Science Fair Project Encyclopedia
From Latin ex- + -periri (akin to periculum attempt). In the scientific method, an experiment is a set of actions and observations, performed to verify or falsify a hypothesis or research a causal relationship between phenomena. The experiment is a cornerstone in empirical approach to knowledge. See the list of famous experiments for historically important scientific experiments.
An experiment in baking
As a simple example, consider that many bakers have noticed that the amount of "fluffiness" in a loaf of bread seems to be related to how much humidity there is in the air when the dough is being made. This can be formalized as the hypothesis: "all other things being considered equal, the greater the humidity, the fluffier the bread".
While this hypothesis might arise naturally from baking many loaves over time, an experiment to determine whether or not this is really true would be to carefully prepare bread dough, as identically as possible, on two types of days: days when the humidity is high, and days when the humidity is low. If the hypothesis is true, then the bread prepared on the high humidity days should be fluffier.
Several features of this experiment hold in general for all experiments:
- We must try to make all other conditions of the process to be as similar as possible between the trials. For example, the amounts of flour and water added, the temperature of the butter, and the amount of kneading all may have an effect on the fluffiness; so the experiment should explicitly attempt to control the other variables which could have an effect on the outcome. This gives us some confidence in the statement "all other things being equal,...".
- Although "fluffiness" may seem to be an easily understood idea, one baker's idea of "fluffy bread" may be different than another baker's. The experiment must be based on objective quantities - for example "fluffiness is measured as the total volume of the loaf of bread from one pound of flour". This idea, coupled with the exactness of the description of how the experiment is to be performed, is sometimes called the operational aspect of the experiment; the idea that all actions, quantities, and observations can be agreed upon by reasonable people.
- Noting that once, on a humid day, one baked a fluffy loaf is not enough. The experiment should be repeatable; given that one performs the experiment exactly as described, one should expect to see the same results, no matter who performs the experiment or how many times it is performed.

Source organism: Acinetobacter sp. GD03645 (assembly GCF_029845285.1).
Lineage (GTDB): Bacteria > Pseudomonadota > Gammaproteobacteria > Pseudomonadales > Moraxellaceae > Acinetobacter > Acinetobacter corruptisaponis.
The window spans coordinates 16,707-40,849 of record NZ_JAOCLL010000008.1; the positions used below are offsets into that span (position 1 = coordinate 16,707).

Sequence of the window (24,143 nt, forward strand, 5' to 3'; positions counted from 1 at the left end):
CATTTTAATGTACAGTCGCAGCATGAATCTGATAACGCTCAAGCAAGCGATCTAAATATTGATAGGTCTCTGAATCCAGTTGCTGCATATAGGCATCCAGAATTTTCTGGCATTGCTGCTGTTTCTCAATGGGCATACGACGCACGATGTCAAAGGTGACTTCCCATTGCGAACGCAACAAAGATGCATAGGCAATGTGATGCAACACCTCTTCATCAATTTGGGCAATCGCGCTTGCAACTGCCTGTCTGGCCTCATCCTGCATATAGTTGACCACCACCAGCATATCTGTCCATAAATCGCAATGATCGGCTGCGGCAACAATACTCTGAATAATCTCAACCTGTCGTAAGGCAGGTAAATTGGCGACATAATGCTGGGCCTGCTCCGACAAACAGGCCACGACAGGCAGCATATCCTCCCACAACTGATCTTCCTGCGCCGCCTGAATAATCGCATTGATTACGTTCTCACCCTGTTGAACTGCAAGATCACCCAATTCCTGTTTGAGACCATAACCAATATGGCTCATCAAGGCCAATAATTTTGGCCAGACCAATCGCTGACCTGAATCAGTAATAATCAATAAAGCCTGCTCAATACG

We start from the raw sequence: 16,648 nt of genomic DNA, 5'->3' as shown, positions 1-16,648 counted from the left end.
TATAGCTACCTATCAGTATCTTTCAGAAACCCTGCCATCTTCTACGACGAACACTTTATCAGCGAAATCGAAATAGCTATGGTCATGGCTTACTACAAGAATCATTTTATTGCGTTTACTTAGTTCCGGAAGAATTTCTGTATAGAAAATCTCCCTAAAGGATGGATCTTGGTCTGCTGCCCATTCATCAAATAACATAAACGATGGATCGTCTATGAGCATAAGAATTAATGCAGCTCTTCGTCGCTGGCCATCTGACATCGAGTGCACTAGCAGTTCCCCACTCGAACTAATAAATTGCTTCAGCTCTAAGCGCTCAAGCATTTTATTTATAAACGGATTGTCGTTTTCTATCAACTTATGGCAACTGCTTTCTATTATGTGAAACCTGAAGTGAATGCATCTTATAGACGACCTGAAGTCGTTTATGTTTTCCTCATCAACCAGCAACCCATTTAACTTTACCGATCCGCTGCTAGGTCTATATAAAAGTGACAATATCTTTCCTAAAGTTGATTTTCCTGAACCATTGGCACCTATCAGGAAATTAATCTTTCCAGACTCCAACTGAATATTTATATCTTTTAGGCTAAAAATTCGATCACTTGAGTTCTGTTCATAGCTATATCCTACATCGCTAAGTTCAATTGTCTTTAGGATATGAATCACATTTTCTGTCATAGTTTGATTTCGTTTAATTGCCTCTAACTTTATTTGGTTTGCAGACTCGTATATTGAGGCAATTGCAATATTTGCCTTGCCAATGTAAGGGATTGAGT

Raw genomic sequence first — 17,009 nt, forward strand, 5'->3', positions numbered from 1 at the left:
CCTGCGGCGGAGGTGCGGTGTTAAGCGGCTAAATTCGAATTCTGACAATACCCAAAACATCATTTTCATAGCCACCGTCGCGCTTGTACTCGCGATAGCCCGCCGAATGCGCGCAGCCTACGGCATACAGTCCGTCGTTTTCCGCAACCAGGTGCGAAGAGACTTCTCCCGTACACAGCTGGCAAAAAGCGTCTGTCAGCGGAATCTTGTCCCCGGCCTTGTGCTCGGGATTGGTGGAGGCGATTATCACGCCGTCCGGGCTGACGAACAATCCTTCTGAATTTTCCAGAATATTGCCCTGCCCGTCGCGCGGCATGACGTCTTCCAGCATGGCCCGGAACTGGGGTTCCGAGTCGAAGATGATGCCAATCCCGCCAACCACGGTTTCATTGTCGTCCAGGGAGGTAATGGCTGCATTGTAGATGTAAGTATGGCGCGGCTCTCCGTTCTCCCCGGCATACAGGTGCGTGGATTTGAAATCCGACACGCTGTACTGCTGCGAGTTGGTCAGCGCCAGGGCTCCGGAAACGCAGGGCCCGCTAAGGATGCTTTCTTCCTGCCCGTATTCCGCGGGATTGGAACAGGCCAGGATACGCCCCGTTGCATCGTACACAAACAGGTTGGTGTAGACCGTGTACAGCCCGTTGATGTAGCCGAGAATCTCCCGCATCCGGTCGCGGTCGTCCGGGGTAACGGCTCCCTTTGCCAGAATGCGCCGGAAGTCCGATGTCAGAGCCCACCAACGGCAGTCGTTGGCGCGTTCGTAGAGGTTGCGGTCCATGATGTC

- Repeatability of an experiment helps to eliminate various types of experimental errors - one may think that one has accurately described all of the relevant techniques and measurements in an experiment, but certain other effects (such as the brand of the flour, trace impurities in the water used in the dough, etc.) may actually be contributing to the observed effects. In the scientific method, someone may claim that they have performed an experiment with a particular result, and thereby supported a particular hypothesis. However, until other scientists have performed the same experiment in the same way and gotten the same results, the experiment is usually not considered as a "proven" result (see cold fusion for a recent example).
- Finally, even though one has baked bread a hundred times, occasionally a loaf will completely fail "because the kitchen gods are unhappy". It is important to realize that some hypotheses cannot be tested experimentally - since we cannot make a measurement which will tell us whether or not the "kitchen gods" are "happy", we cannot perform an experiment which either proves or disproves the hypothesis "the best bread happens when the kitchen gods are happy".
Experimental design attempts to balance the requirements and limitations of the field of science in which one works so that the experiment can provide the best conclusion about the hypothesis being tested.
In some sciences, such as physics and chemistry, it is relatively easy to meet the requirements that all measurements be made objectively, and that all conditions can be kept controlled across experimental trials. On the other hand, in other cases such as biology, and medicine, it is often hard to ensure that the conditions of an experiment be performed consistently; and in the social sciences, it may even be difficult to determine a method for measuring the outcomes of an experiment in an objective manner.